V for Vijay Dinanath Chauhan
For two years in B-school, the word ‘core competency’ would come up in multiple case study discussions. In our over simplified solutions, we would often propose that the organization do something completely different from its DNA. Our Profs would then reiterate the importance of ‘understanding’ a particular line of business and organizations sticking to what they do best.
Dharma Production’s (post Kuch Kuch Hota Hai) core competency is making larger than life weepy emotional dramas. It is in their DNA to make bubble gummy romantic pop corny films. Nothing against that, I have liked quite a few of them (Do not judge me!). Debutant Director Karan Malhotra’s Agneepath is a visually stunning film (cinematography by Ravi K. Chandran, Kiran Deohans) which attempts to go away from K Jo’s DNA and sadly, as my Profs would lecture, it eventually suffers by doing what it does not know how to do well. Though some of the K Jo elements still creep in diluting the attempt to break away – super synchronized dance sequences (in red light areas!) to actors living in chawls with the perfect make up!
Blame it on my high expectations or my love for the original (one of my favourite Sr. Bachan movies) but this Agneepath did not make me go wow. On the contrary I found it an effort to sit through the almost 3 hour long movie.
The story is the stock Bollywood one, of a son (Vijay, Hrithik Roshan) seeking revenge for his father’s murder by a big bad villain (Kancha, Sanjay Dutt). The entire process of enacting this revenge is what made the original Agneepath riveting to watch. Of course, it had a brilliant screenplay and mature characters to engage the audience; while this one does have some interesting characters, it is majorly let down by its own lethargic story telling pace. The biggest pain points are the sob scenes and to some extent the romantic ones despite a pleasant performance from Priyanka ‘OMG! what a waist!’ Chopra (Kaali, worst screen name ever for someone with such a hot waistline).
There is a silver lining though. Each time the movie is dragging and you start feeling bored, an action sequence pops out keeping you on the edge of your seat. Ajay-Atul’s background score is a big help during such moments, pity their music in the rest of the movie is just so-so. Regarding Chikni Chameli, well, my liking for Katrina is well documented but I did not enjoy this act one bit. The choreography here is just terrible. And as antithetical as it may sound, Sheila atleast had some class, this has none.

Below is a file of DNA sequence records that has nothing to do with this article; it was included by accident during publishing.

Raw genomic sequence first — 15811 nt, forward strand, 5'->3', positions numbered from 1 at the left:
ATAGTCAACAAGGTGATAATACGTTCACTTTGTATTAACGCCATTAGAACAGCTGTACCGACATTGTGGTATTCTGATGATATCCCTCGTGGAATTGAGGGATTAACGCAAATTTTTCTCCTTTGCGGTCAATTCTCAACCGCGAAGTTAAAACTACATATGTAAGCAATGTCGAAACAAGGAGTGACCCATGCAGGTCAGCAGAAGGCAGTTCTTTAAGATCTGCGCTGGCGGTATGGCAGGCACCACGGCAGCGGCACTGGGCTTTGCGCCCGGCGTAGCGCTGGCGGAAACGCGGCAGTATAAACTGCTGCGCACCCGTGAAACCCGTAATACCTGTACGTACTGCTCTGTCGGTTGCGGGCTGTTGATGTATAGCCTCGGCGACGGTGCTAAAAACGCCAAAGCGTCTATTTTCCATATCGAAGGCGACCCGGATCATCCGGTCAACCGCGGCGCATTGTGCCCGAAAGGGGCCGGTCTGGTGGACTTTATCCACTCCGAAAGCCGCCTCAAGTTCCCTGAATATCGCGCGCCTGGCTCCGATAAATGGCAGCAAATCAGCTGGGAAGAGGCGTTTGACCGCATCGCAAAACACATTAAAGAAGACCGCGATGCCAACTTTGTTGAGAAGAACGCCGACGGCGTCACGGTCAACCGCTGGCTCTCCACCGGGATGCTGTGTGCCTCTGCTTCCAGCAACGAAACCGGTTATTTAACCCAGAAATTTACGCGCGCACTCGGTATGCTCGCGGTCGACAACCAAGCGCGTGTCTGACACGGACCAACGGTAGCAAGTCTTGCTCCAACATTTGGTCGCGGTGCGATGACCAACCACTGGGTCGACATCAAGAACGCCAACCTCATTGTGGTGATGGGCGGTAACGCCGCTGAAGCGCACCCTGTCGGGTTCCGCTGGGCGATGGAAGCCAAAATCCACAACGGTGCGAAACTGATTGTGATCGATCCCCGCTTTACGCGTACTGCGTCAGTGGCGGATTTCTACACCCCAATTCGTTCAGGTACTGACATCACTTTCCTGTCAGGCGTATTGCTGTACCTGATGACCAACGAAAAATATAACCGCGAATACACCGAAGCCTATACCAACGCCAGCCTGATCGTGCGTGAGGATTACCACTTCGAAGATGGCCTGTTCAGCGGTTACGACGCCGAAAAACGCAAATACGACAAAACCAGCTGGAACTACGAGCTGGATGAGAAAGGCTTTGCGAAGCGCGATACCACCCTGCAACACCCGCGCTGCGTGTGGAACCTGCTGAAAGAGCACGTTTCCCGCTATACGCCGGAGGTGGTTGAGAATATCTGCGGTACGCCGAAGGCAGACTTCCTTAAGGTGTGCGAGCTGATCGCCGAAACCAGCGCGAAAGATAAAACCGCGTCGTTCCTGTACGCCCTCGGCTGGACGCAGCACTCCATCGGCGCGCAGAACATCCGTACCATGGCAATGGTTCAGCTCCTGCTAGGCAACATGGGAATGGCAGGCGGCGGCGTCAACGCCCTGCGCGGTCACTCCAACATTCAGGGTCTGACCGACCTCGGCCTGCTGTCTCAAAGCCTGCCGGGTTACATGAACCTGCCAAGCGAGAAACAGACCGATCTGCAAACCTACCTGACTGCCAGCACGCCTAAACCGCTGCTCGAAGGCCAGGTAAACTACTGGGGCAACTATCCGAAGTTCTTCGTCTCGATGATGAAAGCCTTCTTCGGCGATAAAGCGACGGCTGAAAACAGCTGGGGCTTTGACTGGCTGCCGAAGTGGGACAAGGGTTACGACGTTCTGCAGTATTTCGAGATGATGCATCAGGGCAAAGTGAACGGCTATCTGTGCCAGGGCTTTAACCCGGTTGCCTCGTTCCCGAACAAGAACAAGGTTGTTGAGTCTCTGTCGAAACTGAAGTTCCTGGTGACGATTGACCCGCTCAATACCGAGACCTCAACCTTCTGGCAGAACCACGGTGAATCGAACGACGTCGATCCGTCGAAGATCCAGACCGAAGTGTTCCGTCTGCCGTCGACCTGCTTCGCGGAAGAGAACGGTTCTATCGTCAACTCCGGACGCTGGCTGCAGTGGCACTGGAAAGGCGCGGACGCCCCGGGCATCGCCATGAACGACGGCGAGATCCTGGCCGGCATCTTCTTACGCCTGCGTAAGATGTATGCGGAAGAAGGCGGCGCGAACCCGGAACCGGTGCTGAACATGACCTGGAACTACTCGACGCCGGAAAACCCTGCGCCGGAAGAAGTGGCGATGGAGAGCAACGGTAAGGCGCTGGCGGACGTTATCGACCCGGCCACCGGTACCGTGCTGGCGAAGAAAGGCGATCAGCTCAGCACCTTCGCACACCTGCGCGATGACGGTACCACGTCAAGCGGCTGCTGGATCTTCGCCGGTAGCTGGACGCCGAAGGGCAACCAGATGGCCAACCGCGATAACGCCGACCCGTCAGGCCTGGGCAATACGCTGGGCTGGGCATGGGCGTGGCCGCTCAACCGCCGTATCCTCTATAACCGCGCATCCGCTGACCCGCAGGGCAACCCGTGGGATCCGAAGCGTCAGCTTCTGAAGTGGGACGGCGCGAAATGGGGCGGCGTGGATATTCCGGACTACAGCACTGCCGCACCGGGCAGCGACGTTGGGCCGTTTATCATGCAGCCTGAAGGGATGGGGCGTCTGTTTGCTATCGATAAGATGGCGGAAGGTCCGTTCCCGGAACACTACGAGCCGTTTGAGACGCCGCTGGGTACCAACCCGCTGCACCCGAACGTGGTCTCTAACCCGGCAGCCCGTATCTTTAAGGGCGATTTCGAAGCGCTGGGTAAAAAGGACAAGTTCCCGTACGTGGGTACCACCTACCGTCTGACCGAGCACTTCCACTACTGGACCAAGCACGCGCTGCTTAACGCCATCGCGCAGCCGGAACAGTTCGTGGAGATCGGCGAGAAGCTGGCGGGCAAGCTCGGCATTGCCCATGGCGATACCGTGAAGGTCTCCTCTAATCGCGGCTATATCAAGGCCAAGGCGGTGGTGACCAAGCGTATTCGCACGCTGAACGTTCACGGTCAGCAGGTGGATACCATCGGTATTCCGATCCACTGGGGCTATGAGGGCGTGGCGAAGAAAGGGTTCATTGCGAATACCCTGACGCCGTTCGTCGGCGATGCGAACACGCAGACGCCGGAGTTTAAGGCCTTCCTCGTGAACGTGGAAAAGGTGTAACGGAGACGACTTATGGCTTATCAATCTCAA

Besides the sheer length of the movie, the other drawback is that the viewer keeps waiting for the action scenes to happen on screen, as the best portions of the film lie there. The flaw lies in the screenplay not being able to sustain the viewer engagement in between the violence and allowing it to dip instead. For instance, Hrithik does surprisingly little of his gangster business for someone supposed to be ruling Mumbai’s drug business.
However, the biggest positives are from the couple of superlative performances – by Roshan and Dutt. Hrithik is absolutely fantastic and does no wrong in playing the brooding, vendetta focused Vijay Chauhan. But Sanjay Dutt steals the show and surges two steps ahead delivering one of his finest performances ever, definitely his best in a negative role. Rishi Kapoor as the local drug lord is excellent; his menacing act is so against his usual on screen image that it takes you by completely by surprise.
Plus there are certain moments of pure unbridled entertainment, my favourite scene is the one in which Hrithik mouths the iconic ‘Vijay Dinanath Chauhan, pura naam’ dialogue. I was waiting for it throughout, and almost feared the makers had dropped it. But it does come in the second half and lives up to the hoopla created by Amitabh Bachan.
In fact that particular scene, sums up the 2012 version of Agneepath, the basic premise is the same as the older one, the characters though are completely new and the mode of delivery too. I may possibly be unfair in comparing the two movies at every step, but then that is the risk you take in a remake, people will always benchmark it with the original. But credit to the Director that this one does not feel like the original, it is a completely different film with the same theme. Wish he had got better editing done though!
Rating: Go for the movie if you have nothing else to do on the weekend. It is better than watching TV news channels brood about India’s ‘Agneepath’ series loss.
Dessert Note: Apparently the makers of the original, late Director Mukul Anand in particular, derived the idea to make Agneepath from Deewar, another iconic Bacchan film. He wondered how the Deewar Vijay would react if he knew the people responsible for his woes. And hence made Agneepath!